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Re: [LookUp] MFA Workshop + Emotions [In reply to] Can't Post

Thanks for the link to Margo Rabb's story, LookUp.


Quiet Americans: Stories
http://www.erikadreifus.com



LookUp


Mar 27, 2006, 8:35 PM

Post #41 of 235 (2868 views)
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Re: [rapunzel1983] MFA Workshop + Emotions [In reply to] Can't Post

I agree with clinch too, there is often a competitive atmosphere. And I think it's possible to be kind without being condescending, although you have to keep your own ego in check to do this. To be clear -- I don't mean be insincere or over-praise the tiniest thing done well. I mean that there's a difference between saying, in a neutral voice, "You know, the story stopped working here and this is why. It might have worked better if --" and saying "This story just sucks. I was bored and you're hopeless." And yeah, there's a competitive atmosphere in any workshop, especially when you're competing for prizes and that does creep in, but it's worth it to try not to make it worse. A friend of mine once described his workshop as a "shark's nest." I've been in workshops that were pretty sharky and in workshops that were respectful of the writer, no matter how rough the story. I think you get the same amount of critique in both (if they're both done well) and the second one makes you not want to drink before class. One thing an instructor once told me, on the topic of networking, was: in ten years, many of you will have books out. It's worth it to be good to the people around you now.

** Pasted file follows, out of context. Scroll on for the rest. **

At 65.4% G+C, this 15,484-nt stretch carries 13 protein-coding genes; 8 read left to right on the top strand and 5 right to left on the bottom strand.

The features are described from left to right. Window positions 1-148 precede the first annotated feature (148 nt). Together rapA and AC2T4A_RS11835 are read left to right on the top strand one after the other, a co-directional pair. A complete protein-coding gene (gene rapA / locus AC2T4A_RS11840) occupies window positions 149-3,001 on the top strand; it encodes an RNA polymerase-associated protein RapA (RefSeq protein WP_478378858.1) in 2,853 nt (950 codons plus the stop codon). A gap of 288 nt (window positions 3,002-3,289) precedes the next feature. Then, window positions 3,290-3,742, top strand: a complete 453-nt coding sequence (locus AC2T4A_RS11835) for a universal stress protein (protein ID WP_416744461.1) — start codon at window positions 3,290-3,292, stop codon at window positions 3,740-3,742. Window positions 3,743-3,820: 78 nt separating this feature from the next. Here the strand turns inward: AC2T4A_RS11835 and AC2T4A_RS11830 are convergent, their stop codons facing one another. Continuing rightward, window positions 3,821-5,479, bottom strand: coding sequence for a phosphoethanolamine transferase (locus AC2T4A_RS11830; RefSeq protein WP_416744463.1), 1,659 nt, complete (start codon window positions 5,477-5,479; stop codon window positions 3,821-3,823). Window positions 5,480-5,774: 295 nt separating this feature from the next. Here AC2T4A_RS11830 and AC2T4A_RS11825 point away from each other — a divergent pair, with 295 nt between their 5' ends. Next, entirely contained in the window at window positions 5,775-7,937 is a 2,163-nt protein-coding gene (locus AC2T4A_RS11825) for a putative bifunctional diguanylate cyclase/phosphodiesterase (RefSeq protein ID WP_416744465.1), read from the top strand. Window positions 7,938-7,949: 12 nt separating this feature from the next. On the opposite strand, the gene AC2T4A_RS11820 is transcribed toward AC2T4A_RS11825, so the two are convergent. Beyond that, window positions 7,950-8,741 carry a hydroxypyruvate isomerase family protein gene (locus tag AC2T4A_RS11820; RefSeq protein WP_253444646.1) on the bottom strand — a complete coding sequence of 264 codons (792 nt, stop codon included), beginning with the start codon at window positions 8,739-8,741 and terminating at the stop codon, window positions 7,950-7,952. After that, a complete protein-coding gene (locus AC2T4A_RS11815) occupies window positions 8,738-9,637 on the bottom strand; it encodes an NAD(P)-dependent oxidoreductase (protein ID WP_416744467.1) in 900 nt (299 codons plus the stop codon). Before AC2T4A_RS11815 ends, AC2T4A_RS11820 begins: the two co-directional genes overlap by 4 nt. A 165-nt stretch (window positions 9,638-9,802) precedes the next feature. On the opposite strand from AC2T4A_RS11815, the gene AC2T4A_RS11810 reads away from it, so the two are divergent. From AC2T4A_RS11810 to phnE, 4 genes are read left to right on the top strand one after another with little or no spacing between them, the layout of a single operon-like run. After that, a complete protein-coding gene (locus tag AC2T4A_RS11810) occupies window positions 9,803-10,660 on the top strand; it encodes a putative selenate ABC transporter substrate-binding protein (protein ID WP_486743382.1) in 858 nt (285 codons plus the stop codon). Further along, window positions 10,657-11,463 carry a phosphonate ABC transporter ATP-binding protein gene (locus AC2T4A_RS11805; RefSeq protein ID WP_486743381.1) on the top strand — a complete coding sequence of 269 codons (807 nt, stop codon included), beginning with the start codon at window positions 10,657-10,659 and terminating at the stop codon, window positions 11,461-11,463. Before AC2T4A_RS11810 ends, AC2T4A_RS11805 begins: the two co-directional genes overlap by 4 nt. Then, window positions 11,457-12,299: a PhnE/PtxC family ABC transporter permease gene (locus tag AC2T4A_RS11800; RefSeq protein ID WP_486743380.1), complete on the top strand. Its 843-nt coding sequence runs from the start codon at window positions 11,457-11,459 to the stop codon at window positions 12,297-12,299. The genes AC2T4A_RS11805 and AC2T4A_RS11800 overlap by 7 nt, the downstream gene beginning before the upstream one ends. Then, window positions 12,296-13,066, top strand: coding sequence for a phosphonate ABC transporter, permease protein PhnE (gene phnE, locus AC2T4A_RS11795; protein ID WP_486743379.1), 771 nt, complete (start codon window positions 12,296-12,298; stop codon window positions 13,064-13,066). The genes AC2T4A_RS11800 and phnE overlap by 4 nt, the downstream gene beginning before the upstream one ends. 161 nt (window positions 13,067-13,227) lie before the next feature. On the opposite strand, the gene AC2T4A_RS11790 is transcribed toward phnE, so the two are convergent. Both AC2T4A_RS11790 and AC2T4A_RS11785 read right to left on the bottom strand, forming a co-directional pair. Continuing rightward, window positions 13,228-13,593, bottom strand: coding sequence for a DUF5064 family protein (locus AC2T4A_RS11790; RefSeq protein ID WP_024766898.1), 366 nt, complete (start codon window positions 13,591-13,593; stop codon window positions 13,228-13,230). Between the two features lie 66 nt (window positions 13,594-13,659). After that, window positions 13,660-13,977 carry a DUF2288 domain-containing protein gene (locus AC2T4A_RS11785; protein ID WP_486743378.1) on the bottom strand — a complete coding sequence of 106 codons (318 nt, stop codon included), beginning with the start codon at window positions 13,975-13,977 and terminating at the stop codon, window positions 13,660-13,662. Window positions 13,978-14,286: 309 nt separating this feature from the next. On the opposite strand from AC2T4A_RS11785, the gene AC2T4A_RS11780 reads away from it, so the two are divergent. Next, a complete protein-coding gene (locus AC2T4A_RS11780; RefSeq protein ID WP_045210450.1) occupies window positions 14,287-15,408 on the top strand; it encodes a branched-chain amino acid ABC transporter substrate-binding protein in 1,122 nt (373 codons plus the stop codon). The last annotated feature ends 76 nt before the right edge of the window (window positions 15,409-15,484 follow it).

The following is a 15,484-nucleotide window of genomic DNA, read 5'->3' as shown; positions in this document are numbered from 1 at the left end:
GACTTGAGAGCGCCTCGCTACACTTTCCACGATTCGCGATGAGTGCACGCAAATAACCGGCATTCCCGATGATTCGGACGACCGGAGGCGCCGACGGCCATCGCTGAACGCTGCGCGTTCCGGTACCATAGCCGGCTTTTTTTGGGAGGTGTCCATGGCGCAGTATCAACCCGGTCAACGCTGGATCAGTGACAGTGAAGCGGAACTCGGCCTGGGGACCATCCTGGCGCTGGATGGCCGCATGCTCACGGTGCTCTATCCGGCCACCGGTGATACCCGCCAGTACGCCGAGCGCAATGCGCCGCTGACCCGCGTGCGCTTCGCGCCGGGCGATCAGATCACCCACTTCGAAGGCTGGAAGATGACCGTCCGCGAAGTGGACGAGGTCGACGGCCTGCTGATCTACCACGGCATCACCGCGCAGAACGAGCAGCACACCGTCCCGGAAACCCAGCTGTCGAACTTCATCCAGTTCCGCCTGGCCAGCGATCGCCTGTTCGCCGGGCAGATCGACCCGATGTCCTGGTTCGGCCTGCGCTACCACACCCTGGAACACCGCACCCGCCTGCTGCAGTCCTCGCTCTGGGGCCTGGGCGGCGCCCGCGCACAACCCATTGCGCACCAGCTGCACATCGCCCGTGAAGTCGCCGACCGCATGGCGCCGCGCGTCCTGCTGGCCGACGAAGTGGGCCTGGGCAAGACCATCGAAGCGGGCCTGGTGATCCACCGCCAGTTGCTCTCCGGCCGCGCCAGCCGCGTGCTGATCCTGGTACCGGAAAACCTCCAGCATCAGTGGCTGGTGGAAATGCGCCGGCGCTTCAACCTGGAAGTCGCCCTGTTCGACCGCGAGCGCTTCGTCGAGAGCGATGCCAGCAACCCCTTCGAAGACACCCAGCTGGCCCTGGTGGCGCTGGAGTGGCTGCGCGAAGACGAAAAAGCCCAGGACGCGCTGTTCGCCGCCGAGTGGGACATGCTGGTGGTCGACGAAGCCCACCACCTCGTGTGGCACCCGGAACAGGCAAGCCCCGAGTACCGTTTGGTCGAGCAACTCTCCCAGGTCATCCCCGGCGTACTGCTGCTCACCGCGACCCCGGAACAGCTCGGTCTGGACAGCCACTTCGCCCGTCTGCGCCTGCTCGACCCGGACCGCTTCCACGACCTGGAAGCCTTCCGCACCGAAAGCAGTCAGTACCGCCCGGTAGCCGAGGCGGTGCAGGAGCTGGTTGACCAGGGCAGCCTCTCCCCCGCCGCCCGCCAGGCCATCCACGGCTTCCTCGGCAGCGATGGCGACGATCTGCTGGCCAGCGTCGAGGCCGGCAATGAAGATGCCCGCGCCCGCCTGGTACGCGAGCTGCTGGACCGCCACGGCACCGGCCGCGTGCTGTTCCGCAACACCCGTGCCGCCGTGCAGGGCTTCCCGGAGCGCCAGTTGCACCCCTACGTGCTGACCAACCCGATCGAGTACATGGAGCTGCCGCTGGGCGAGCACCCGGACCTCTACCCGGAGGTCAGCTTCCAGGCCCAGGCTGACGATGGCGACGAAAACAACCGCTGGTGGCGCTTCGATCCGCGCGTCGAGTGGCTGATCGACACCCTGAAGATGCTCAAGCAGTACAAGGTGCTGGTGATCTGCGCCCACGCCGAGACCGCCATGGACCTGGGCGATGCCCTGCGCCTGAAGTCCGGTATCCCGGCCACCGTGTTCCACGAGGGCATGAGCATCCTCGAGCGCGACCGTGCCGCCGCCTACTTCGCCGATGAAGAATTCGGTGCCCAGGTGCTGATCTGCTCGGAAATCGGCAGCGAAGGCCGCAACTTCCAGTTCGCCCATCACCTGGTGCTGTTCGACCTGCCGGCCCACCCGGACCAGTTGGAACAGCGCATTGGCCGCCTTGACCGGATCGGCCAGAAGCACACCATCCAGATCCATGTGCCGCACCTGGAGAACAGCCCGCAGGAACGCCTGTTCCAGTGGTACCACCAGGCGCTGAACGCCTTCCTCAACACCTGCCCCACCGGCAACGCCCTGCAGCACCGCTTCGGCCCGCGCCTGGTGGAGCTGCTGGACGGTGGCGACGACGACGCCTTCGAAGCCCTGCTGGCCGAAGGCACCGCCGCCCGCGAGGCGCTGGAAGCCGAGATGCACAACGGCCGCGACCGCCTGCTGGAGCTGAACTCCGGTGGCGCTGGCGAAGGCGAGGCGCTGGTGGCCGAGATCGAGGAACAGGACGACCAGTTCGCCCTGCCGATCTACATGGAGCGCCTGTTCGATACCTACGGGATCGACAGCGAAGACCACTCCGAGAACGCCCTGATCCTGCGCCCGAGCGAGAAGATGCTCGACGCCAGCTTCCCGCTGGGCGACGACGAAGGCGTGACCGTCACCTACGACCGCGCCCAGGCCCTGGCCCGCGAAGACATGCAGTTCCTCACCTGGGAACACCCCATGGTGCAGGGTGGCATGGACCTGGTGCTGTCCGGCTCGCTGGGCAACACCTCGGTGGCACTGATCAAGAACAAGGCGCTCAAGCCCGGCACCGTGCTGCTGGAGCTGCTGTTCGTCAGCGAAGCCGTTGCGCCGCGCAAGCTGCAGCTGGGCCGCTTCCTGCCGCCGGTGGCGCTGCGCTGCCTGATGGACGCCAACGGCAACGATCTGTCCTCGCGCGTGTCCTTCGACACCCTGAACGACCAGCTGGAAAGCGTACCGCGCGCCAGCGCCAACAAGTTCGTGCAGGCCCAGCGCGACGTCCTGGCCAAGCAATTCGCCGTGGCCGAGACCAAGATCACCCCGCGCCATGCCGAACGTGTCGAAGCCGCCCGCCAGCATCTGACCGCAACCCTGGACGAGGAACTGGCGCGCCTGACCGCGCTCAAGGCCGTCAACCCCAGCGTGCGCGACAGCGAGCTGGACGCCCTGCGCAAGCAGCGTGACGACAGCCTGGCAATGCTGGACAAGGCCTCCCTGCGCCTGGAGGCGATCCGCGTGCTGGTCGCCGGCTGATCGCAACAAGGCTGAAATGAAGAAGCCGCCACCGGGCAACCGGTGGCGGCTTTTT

I think this makes sense.

On the other hand, I'm a few years removed and my response was more based on how I try to run workshops as an instructor, so maybe my memory is off...


Windiciti



Mar 27, 2006, 9:09 PM

Post #42 of 235 (2850 views)
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Re: [rapunzel1983] MFA Workshop + Emotions [In reply to] Can't Post

Rapunzel,
I think you are agonizing way too much over the workshops.
Sometimes they are a mixed bag, but you ALWAYS learn something about how to improve your writing, how other people write in ways you admire, and how to be truthful w/o being hurtful or patronizing. I've taken about six myself, each for 6 weeks.

You sound very intelligent, but young---no, I'm not being patronizing. From what I recall you've been accepted at some very fine schools, so enjoy the moments before you make the final choice. You will find your own level wherever you go!

Besides, in your own words you said you've taken 3 workshops, and even lead one. Most of us have never lead a workshop. Personally, I wouldn't have the nerve or the talent. But you do!

So relax and enjoy it.
Good luck.


rapunzel1983
Marisa Lee

Mar 28, 2006, 12:43 AM

Post #43 of 235 (2813 views)
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Re: [Windiciti] MFA Workshop + Emotions [In reply to] Can't Post

Thanks, Windiciti for the encouragement. It's true--I do agonize over this too much. I've always been weird about classrooms, class participation, any situation of performance--not weird in a visible way; nobody in class can tell I feel this way. I think that deep down I'm just very anti-performance for who knows what reason, and that's what I like about writing--it's revision based. Perhaps the anxiety has to do with coming from a culture of shame where people try to save face and not show their bad side in public. Not to go off on too much of a tangent--but it's like that chapter in the Joy Luck Club where the mother gets upset that the daughter brings home a guy who agrees that the food is bland after the mother disses her own cooking (expecting a compliment). This culture of extreme politeness is such a weird clash with creative writing where you often have to fail many times to even succeed, and fail publically. There's a whole crowd of women whose friendships are based on false compliments and insincerity--and for whom exclamation points and smilely faces are standard punctuation marks in e-mails signed xoxox (myself included). I don't know. It's interesting to think about honesty and how different groups of people handle it. I think this board is a good example of how to handle honesty well.